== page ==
Geoscientific research agency Geoscience Australia has created an atlas of sites across the country, which could potentially comprise earlier overlooked critical minerals.

The Atlas of Australian Mine Waste aims to search for minerals used to make electric vehicles and solar panels, among others.

A part of the Australian Government, Geoscience Australia carried out the initiative via its Exploring for the Future programme.

The initiative is an alliance with the University of Queensland and RMIT University, as well as the geological surveys of Queensland, New South Wales, Northern Territory, Victoria and South Australia.

It plans to offer more opportunities to extract valuable resources from rock and earth previously mined.

The aim is to strengthen Australia’s position as a clean energy powerhouse.

Until now, 1,050 sites across the nation have been identified as possible critical mineral sources.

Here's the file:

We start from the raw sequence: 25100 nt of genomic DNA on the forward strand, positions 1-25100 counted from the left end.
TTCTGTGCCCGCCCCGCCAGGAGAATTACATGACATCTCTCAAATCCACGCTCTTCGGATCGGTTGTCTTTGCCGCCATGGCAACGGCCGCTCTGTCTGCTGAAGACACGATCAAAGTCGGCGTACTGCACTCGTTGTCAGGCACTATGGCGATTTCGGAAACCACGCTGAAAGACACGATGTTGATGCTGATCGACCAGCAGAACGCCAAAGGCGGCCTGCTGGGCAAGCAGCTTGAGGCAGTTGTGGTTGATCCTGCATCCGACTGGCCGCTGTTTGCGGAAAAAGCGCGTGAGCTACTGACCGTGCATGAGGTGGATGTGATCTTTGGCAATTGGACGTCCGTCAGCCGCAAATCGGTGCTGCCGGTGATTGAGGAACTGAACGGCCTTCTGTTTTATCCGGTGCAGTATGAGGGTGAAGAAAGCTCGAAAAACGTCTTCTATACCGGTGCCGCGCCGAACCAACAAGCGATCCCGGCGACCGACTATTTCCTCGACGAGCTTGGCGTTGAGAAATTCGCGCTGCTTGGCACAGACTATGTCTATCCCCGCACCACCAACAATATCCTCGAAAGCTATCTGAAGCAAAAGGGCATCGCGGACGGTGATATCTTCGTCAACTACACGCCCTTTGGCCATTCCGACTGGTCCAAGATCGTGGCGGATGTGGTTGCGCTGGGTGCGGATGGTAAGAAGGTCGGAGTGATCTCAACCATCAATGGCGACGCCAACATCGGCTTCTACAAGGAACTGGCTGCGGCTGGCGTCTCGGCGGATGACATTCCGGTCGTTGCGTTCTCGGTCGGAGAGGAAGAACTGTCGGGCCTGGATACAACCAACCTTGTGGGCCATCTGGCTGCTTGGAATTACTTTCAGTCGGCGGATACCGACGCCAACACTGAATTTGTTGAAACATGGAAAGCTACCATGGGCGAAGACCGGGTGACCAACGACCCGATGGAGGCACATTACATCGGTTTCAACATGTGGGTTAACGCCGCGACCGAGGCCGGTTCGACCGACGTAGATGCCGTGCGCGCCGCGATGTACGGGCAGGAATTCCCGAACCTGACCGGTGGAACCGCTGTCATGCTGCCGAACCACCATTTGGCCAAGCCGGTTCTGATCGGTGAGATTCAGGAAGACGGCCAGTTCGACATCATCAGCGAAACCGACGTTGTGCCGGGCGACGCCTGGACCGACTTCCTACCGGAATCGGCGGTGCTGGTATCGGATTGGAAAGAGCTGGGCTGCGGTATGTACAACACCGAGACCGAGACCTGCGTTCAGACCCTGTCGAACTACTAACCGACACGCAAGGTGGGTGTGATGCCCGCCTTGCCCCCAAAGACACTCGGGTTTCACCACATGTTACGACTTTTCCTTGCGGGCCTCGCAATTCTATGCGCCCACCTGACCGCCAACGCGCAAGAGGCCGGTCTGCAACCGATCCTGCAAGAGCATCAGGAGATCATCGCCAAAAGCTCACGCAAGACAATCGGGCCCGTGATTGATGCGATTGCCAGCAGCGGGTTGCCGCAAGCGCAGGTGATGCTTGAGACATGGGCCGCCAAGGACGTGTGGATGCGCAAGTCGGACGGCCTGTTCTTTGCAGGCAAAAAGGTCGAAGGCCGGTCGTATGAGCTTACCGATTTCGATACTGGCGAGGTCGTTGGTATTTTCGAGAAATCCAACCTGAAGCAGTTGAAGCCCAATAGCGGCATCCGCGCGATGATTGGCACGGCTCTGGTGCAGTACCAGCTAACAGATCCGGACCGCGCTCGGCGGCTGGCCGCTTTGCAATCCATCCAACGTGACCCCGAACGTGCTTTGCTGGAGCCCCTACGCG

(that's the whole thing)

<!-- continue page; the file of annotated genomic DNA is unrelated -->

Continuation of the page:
Northern Australia Resources Minister Madeleine King said: “Some of the minerals we need now, and into the future, may not just be in the ground – they’re also in rock piles and tailings on mine sites around the country.

“These minerals might not have been of interest when first extracted but could now be in hot demand as the world seeks to decarbonise – for example, cobalt in the tailings of old copper mines. This new Atlas puts these potentially lucrative sites on the map for the first time and may open up new sources of critical materials.

“Reprocessing rocks and earth that have been previously excavated during mining operations can give new life to old mining towns, create jobs and rejuvenate local economies.